20. Does not contain, in our sole judgment, material that is defamatory, fraudulent or harassing
21. Must not include offensive or inappropriate content (in our sole judgment)
22. Must not link to or provide a portion of their commission or affiliate benefits to sites or organizations that violate any of the above criteria
Translation: We could care less about affiliates, so please go away. We don’t know why we have an affiliate program anyway.
My first affiliate experience was back in 2007 when I switched this site here from flat HTML to a blog, with a sidebar that was just begging for advertisements. I took one look at Adsense and went running to what I thought was a reputable publisher, one of (if not the) largest travel guide publishers. I setup an ad. A few of my friends bought their travel guides though me, earning me a fair pile of cash.
But I never got paid. It was through one of the “big boys” affiliate networks, and the system had some sort of glitch and had inactivated my account with the publisher. I contacted the network, who said they’d fixed it, but I’d need to contact the publisher about my payment.
I emailed the generic “firstname.lastname@example.org” account, and got no reply. Then I sent them a DM on Twitter, and got a friendly “email me and I’ll take care of it.” Well, despite chasing numerous times, it never got taken care of. I’ve now sworn off this company, and in the interest of professionalism, I won’t name them, but believe me, I’d love to.
Ok, you could say that I’m a bit pedantic when it comes to this, considering one of my services is web design consulting. But all of the “big boys” in affiliate networks have TERRIBLE, TERRIBLE, TERRIBLE websites. They’re convoluted, confusion, and unintuitive. Awful. This makes your job as an affiliate difficult.
Plus, strangely enough, most of these larger systems and networks only offer payment via CHECK. Yes, those paper things they had back in the 90s. WTF.
Amazon’s publisher program is actually one of the only sites that is straightforward, flexible, and useful. But, in the case of Amazon, we bump into number 4…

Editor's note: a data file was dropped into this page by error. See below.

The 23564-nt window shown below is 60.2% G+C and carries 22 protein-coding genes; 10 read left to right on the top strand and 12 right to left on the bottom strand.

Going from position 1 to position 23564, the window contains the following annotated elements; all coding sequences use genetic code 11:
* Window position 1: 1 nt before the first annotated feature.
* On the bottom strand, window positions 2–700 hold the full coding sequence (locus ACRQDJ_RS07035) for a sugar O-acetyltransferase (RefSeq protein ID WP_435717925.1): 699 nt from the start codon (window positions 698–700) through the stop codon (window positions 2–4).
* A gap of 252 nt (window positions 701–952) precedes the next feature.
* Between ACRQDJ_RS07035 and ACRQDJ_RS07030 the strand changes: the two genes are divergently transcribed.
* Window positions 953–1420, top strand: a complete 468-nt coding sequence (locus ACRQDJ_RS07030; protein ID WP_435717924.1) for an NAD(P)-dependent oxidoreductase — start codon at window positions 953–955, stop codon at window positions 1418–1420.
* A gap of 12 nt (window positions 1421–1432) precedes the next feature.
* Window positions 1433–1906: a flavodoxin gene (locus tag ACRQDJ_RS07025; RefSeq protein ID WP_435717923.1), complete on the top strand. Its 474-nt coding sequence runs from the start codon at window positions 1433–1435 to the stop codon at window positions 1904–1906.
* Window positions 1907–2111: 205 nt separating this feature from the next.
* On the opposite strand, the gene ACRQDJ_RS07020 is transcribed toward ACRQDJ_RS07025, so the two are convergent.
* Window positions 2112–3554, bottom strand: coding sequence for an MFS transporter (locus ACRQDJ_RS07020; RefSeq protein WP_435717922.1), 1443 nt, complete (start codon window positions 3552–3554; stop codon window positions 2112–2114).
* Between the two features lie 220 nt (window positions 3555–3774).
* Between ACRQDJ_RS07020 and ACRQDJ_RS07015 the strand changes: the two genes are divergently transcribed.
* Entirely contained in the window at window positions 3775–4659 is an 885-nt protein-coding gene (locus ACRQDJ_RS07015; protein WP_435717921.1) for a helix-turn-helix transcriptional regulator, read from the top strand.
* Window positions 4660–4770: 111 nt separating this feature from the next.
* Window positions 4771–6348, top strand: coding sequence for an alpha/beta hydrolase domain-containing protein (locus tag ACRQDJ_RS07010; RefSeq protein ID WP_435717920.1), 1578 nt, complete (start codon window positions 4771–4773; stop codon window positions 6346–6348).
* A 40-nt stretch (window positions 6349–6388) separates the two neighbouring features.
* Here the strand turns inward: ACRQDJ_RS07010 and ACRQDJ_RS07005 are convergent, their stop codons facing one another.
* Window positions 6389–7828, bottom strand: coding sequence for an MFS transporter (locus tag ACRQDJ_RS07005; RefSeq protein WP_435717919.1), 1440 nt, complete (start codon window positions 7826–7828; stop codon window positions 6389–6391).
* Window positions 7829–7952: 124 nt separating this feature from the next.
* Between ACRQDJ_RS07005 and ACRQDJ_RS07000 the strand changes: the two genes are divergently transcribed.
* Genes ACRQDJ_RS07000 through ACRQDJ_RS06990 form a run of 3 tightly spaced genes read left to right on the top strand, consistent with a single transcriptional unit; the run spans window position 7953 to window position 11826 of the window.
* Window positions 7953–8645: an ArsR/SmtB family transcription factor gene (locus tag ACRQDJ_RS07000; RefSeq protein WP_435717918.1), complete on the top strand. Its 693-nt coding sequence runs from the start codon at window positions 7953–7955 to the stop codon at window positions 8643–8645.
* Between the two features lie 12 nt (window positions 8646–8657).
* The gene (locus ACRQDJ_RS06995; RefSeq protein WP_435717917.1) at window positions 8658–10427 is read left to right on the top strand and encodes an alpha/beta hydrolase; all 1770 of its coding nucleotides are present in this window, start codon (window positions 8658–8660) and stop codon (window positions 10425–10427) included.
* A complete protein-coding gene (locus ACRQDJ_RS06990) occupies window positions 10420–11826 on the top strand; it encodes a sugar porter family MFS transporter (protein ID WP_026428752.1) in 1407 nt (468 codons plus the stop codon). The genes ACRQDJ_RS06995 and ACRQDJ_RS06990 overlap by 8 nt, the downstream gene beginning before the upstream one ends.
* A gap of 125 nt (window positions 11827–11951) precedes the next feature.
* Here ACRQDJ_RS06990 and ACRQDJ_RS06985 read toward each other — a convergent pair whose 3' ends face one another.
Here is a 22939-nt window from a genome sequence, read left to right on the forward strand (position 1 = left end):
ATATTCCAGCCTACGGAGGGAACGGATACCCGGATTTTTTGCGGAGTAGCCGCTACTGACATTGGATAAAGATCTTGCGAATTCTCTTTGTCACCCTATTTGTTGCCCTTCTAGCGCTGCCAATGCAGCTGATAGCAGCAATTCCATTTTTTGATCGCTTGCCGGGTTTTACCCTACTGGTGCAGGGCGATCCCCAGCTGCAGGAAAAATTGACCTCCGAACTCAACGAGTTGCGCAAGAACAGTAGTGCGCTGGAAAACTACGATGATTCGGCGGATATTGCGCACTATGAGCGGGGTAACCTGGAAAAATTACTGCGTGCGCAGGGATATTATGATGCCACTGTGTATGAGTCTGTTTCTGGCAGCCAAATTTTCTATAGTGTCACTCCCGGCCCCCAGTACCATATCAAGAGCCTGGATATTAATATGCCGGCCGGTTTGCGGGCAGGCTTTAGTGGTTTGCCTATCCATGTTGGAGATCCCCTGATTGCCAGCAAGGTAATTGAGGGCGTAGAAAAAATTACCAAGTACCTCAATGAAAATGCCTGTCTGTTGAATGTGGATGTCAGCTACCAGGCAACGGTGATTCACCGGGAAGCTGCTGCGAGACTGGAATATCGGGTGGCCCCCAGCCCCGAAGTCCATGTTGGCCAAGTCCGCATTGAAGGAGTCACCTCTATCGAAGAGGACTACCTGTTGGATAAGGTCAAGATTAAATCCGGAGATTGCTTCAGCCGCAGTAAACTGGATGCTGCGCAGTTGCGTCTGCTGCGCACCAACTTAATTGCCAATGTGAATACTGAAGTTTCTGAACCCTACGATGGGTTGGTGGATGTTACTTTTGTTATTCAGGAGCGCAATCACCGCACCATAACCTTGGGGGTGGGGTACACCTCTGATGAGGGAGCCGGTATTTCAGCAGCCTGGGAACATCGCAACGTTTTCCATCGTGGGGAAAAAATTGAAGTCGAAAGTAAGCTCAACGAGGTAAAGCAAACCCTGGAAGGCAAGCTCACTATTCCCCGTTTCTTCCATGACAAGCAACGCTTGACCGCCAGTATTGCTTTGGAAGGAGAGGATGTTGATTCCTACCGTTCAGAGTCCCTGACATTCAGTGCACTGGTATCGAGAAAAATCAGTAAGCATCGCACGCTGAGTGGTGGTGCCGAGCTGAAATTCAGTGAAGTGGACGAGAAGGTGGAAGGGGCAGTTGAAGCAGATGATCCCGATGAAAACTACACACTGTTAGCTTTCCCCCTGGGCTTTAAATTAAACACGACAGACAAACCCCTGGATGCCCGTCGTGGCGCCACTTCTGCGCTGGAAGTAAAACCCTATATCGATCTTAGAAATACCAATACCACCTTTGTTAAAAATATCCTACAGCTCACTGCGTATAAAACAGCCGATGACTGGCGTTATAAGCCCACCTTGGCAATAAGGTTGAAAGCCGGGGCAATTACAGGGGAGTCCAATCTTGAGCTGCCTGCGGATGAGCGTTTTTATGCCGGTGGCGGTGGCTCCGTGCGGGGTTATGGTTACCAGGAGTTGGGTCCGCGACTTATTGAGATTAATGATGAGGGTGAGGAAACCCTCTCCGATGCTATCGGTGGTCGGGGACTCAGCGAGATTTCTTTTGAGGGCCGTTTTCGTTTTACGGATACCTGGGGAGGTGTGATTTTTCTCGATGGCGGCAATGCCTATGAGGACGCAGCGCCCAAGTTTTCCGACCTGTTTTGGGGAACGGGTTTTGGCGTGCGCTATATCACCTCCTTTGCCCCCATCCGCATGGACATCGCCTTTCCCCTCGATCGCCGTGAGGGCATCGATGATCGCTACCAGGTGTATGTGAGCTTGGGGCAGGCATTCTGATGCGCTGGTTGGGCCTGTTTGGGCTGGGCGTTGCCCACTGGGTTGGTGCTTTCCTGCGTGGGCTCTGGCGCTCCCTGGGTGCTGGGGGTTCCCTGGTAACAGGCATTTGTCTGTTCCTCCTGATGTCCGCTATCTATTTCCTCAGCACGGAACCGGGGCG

The commissions are low on travel affiliate marketing – the only exception is digital products (eBooks, etc) where you can make 50% or higher. Most products hover between 2% and 7%, so you really have to have a hefty amount of traffic. And if you do, then it begs the question, couldn’t you make a better living selling direct sales advertising.
Compounding the problem, I saw a tweet recently from Karen Bryan saying several of her major affiliate networks are lowering their commissions, saying “Sign of things to come?” Good question.
Affiliate stuff could also be getting in your own way of success. I’m going to quote my co-author Kelly Erickson of our fabulous book, Why Your Website Sucks and How to Fix It. If you’re thinking about being an affiliate, our book is all-but-guaranteed to pay for itself with tips like these:
[Promoting affiliate products ] could be worth squandering good will if the affiliate sales are so significant that your own (now lost) sales wouldn’t make up for it—
but now you’re in the reselling business, not the hotel business (or whatever your business is).
Don’t let this sneak up on you like so many business owners we talk with. If you decide to get in your own way, make sure you change objectives (change businesses) consciously.
Should you get in your own way? For most companies the answer is No.
So, after all THAT, if you aren’t sobbing into your coffee cup, you might be wondering, what should you think now about travel affiliate marketing? Don’t misunderstand: I am not against being an affiliate, nor am I going to discontinue being one (both promoting my products via affiliates, as well as being an affiliate myself). But I’m now implementing my own policy for how I’ll use and promote affiliate products – I encourage you to do the same.
Whew. Was that useful? Do you have question? Will you be a travel affiliate marketer?
Discussion welcome in the comments…